Skip to main navigationSkip to main content
The University of Southampton
EngineeringPostgraduate study

Shruti Verma MSc Biomedical Engineering

Current student

Shruti Verma's Photo

In addition to the expertise and guidance from lecturers throughout my project, the resources available at the University have been a great help. The access to journals is fantastic; I’m able to complete my literature review using the most up to date research.

Can you provide a brief summary of your time at Southampton?

I started at the University of Southampton in Autumn 2012 on the MEng Aeronautics and Astronautics course. Through talking to some of the lecturers, I realised my passion lay within the biomedical field, rather than the aerospace one, and so I transferred to the BEng in my second year with the intention of doing an MSc in Biomedical Engineering (what I’m doing now!) Throughout my undergraduate degree, I was an active part of two society committees (Enactus and Human Powered Submarine) and a Student Ambassador. I also volunteered with the Students’ Union as an Academic Representative for all three years which led me to successfully run for the full-time role of Vice President Education in the cross-campus elections. I took up this post in the year after I finished my undergraduate degree, before I started my MSc.

What has been the highlight of your time as a Southampton student so far?

Being selected to present my undergraduate research at the Houses of Parliament was incredible. I was the only student selected from the faculty for the University competition where we had to present our research poster. There were two of us selected to attend the Posters in Parliament event, but I was the sole representative of the University in the competition, where I was placed in the top 10 undergraduate researchers in the country.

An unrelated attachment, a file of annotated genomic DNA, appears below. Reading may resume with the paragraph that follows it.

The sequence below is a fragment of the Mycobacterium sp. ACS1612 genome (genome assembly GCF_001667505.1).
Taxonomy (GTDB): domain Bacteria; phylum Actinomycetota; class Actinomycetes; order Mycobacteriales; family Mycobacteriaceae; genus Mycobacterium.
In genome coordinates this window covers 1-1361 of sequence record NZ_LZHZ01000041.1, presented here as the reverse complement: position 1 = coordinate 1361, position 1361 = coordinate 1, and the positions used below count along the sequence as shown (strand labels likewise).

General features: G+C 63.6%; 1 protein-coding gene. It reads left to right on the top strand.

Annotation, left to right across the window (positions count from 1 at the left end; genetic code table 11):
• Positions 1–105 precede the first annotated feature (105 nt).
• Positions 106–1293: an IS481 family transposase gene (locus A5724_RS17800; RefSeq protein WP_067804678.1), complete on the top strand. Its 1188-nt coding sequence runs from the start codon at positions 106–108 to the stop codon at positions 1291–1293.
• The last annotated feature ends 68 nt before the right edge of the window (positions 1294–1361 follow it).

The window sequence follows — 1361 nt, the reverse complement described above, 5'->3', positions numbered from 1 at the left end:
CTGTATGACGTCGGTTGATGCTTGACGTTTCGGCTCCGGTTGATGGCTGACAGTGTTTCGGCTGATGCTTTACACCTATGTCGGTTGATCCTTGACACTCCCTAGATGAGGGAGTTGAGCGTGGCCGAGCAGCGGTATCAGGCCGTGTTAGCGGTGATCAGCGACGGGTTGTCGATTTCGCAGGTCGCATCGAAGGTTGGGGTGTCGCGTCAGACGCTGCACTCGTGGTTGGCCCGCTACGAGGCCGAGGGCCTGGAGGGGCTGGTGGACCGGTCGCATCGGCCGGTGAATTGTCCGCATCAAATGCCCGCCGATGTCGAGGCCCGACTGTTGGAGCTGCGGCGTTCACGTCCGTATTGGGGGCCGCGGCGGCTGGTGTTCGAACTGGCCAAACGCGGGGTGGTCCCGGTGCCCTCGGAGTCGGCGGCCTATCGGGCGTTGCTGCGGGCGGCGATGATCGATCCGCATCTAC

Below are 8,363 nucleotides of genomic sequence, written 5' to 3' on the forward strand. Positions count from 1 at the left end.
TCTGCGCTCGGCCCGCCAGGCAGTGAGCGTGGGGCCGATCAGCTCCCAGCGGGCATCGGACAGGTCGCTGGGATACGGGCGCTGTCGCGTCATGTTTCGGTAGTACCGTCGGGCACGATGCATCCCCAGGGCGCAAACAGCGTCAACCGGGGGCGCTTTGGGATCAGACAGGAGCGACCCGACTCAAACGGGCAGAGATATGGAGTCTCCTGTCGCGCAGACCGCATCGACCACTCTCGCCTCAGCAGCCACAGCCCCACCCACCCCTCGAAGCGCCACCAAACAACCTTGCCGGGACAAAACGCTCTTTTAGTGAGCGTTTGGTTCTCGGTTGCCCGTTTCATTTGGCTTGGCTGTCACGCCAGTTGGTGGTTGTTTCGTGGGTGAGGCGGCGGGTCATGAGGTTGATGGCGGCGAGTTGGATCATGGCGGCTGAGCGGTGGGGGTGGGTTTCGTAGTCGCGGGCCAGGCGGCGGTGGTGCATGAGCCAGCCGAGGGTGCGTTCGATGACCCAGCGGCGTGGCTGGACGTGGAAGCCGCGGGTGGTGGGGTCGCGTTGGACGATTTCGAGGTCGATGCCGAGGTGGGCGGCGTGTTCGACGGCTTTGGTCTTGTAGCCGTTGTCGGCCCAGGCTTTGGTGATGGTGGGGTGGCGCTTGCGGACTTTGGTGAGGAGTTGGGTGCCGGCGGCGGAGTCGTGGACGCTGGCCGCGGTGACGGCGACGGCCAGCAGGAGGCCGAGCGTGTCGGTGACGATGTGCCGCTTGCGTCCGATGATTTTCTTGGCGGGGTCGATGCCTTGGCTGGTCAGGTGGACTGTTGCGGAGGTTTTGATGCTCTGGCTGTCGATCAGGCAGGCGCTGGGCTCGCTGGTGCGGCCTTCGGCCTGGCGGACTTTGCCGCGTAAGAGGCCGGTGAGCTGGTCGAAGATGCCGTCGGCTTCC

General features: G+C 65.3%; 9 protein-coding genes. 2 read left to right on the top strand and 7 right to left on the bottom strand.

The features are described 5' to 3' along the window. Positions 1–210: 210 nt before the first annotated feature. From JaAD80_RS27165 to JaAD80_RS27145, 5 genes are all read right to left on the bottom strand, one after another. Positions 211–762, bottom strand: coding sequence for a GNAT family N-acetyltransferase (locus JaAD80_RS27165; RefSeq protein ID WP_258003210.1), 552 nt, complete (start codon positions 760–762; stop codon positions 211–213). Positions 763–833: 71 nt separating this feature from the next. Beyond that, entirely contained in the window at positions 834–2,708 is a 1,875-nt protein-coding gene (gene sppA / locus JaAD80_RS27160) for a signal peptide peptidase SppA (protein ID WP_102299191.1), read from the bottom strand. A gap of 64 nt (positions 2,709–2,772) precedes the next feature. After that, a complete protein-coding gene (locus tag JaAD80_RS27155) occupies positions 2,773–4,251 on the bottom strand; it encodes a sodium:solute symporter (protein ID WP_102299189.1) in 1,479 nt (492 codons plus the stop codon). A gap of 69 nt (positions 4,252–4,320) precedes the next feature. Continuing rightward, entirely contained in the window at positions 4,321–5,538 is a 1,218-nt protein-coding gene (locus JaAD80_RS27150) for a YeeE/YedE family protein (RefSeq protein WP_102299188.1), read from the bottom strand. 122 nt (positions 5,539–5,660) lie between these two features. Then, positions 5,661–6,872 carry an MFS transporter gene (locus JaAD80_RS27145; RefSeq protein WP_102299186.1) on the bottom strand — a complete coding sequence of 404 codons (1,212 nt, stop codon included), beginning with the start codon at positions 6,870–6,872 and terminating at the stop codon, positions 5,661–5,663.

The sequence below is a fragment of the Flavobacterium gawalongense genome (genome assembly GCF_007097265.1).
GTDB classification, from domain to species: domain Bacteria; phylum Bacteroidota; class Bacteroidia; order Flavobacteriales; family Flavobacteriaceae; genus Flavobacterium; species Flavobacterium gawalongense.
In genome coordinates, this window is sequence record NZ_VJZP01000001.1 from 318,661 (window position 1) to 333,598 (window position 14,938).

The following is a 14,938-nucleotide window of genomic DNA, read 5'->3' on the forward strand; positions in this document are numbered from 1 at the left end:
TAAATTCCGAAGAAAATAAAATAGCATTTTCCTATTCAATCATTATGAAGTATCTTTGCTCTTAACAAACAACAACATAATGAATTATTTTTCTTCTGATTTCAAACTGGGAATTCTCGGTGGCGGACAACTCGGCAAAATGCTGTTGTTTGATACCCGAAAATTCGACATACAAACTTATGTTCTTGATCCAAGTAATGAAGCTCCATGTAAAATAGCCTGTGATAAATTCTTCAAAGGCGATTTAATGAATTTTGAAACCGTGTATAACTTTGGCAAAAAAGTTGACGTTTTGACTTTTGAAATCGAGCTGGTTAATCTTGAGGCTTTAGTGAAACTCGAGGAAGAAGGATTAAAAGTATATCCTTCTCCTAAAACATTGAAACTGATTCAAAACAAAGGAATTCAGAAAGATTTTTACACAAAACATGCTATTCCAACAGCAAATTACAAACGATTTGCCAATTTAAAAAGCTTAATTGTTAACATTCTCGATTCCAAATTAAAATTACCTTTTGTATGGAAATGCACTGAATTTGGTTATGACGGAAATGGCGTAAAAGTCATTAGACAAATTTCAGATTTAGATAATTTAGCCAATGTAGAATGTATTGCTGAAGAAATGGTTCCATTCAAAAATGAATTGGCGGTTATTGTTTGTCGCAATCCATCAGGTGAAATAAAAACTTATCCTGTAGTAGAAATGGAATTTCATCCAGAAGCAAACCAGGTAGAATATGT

How have you found the transition from undergraduate to postgraduate study?

Personally, I haven’t found there to be much of a jump between Undergraduate and Postgraduate study in terms of how much work there is to do (but I’ve always been a pretty hard worker!) The biggest difference, I think, is in the way that we are assessed. Undergraduate assessments are generally more directed: we’re given a problem to find a solution with a given methodology and then we write up a report to analyse its success. Whereas, I’ve found in postgraduate specific modules, more independence is expected. It’s a lot more about critical analysis and using the literature to draw your conclusions, and then present them in a variety of ways. I think this is a really good way of assessing us at this level as it is important to be able to communicate technicalities and reasoning to both an academic audience as well as the general public.

What do you enjoy most about your course?

I love that the course gives us the opportunity to develop a broad understanding of biomedical engineering as a whole, as well as allowing us to specialise into our own interests. The three compulsory modules provide a broad insight into many different areas of the field, which leaves us with five modules and our research project to specialise into a particular area, or take a range of modules to keep the breadth of learning. The course really is tailored to what each individual wants to do. I think everyone on the course this year is taking a different combination of the modules available and there are still some that not one of us is taking because there’s lots to choose from!